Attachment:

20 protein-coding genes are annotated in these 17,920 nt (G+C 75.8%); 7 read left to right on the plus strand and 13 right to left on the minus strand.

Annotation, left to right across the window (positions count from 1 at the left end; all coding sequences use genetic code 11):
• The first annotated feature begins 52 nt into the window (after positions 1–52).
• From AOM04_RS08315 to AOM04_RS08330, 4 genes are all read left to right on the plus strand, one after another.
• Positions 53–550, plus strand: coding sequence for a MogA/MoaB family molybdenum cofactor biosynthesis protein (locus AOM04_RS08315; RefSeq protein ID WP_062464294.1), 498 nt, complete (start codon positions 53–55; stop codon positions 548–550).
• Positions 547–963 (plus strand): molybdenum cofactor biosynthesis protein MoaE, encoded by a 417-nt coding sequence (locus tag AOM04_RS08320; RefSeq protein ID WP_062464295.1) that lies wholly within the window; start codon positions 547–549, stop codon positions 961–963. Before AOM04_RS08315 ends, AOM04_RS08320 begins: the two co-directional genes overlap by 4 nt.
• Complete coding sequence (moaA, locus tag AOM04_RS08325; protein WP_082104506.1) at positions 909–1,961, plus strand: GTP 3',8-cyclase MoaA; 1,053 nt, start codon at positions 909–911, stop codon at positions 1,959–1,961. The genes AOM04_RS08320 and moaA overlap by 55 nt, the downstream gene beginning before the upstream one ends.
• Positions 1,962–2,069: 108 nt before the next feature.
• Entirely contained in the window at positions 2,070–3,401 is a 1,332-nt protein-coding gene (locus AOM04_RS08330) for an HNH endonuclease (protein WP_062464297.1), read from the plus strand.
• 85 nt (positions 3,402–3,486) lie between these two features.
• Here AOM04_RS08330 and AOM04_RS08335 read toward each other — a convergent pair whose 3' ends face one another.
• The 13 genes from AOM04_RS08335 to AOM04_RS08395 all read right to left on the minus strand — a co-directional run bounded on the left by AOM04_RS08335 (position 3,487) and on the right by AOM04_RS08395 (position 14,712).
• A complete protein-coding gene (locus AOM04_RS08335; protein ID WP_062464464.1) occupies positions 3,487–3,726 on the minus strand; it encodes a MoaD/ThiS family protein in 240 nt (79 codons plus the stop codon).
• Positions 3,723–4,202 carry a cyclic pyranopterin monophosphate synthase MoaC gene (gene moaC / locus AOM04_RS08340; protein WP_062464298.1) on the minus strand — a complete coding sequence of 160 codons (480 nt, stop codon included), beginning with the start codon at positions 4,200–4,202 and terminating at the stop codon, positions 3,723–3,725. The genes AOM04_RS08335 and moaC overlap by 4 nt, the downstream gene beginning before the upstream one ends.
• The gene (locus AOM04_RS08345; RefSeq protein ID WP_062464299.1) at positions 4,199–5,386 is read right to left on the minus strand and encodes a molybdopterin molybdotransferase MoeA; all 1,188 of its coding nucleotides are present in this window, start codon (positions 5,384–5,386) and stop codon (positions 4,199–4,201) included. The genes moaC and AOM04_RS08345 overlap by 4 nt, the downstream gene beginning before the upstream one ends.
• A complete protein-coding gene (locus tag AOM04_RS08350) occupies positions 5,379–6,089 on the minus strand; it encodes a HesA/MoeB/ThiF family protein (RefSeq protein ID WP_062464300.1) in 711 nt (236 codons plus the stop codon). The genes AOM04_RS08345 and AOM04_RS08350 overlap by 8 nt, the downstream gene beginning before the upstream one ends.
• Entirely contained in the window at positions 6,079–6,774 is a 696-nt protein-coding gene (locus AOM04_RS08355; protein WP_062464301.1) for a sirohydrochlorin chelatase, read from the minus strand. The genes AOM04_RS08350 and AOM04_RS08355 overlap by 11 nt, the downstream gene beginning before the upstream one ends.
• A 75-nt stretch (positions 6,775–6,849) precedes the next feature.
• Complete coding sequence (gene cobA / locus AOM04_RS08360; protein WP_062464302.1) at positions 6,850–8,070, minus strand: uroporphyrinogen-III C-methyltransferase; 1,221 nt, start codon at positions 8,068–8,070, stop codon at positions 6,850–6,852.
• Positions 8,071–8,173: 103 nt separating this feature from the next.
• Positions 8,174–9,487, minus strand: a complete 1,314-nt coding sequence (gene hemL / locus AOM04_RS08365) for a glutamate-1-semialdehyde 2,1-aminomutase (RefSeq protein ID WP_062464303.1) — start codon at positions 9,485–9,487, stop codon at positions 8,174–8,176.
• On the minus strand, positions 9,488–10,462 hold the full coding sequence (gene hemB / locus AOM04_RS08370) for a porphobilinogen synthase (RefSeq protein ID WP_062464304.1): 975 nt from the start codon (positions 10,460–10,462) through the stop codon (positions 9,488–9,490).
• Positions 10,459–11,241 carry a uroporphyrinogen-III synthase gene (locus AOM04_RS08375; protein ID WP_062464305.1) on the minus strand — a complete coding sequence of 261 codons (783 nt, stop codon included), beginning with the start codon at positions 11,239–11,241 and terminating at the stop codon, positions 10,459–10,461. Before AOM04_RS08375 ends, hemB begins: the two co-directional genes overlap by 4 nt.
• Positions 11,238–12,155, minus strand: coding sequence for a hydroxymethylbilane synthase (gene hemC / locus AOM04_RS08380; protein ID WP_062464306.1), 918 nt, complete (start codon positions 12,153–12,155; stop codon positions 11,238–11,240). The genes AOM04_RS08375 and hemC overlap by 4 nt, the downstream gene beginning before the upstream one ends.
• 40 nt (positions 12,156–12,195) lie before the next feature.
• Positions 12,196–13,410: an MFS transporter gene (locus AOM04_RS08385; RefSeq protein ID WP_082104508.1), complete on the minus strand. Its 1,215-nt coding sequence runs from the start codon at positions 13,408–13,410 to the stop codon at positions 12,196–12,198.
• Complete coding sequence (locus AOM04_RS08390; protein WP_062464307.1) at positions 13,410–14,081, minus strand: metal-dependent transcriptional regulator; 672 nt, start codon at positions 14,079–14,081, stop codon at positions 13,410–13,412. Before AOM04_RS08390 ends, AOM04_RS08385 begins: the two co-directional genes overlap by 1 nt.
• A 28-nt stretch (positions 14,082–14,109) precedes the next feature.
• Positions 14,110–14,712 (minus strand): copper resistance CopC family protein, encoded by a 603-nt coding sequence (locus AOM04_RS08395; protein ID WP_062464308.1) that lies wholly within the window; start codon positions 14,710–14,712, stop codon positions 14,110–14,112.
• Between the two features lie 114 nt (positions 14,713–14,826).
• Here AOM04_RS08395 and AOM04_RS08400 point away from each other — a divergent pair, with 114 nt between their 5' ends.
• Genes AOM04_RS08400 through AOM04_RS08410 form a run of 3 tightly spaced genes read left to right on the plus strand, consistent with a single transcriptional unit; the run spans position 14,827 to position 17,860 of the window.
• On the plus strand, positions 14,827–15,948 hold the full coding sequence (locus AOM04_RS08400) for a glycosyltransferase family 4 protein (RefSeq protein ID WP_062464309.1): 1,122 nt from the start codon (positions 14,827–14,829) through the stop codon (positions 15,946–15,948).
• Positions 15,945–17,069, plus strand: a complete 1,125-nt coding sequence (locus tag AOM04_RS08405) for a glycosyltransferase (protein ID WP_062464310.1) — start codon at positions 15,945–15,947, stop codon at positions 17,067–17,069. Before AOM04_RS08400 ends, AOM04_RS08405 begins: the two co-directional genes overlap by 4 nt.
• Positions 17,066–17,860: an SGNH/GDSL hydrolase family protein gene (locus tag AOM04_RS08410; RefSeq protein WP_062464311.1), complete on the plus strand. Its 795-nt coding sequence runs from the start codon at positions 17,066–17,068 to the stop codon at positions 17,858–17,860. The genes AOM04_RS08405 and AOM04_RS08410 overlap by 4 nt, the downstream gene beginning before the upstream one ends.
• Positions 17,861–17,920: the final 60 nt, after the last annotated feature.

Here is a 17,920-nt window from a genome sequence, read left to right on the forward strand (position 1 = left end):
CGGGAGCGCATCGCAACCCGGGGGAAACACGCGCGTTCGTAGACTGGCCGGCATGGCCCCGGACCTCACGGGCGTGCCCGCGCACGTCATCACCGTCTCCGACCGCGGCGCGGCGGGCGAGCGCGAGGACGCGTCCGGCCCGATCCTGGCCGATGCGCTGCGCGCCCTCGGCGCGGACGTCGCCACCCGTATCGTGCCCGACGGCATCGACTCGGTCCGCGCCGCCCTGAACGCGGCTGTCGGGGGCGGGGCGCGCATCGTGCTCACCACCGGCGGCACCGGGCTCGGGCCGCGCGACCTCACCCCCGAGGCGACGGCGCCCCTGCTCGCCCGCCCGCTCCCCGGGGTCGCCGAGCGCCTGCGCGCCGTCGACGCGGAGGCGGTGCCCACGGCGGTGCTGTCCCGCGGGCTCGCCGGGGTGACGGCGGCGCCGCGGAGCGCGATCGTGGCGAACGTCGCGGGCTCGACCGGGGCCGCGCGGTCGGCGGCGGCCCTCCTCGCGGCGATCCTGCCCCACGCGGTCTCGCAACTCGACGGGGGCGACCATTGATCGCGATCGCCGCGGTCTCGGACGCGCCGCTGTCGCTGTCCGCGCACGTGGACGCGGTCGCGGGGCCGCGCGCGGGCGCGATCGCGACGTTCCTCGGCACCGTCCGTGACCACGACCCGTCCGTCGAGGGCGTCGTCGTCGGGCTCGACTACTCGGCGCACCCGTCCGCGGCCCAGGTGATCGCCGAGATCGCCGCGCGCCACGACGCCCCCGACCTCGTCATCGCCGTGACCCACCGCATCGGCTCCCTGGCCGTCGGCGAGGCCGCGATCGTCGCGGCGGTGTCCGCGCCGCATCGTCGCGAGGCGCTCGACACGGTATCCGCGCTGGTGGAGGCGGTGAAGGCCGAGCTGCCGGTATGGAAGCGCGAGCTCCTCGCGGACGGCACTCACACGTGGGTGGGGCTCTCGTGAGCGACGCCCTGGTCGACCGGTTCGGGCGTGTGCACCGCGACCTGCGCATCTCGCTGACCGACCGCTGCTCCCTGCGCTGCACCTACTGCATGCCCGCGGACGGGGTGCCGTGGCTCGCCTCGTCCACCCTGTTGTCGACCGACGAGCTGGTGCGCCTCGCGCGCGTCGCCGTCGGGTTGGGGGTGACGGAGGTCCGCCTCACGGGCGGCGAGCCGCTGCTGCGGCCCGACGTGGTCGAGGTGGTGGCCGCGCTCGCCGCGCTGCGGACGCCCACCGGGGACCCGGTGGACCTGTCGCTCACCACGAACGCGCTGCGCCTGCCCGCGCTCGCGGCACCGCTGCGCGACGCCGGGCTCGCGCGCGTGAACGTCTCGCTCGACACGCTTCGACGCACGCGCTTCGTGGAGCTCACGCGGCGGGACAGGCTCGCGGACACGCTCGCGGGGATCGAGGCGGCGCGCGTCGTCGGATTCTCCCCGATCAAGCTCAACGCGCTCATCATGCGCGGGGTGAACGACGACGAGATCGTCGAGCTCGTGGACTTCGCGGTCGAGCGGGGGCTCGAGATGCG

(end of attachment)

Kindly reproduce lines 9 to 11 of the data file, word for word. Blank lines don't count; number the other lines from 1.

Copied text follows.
• Entirely contained in the window at positions 2,070–3,401 is a 1,332-nt protein-coding gene (locus AOM04_RS08330) for an HNH endonuclease (protein WP_062464297.1), read from the plus strand.
• 85 nt (positions 3,402–3,486) lie between these two features.
• Here AOM04_RS08330 and AOM04_RS08335 read toward each other — a convergent pair whose 3' ends face one another.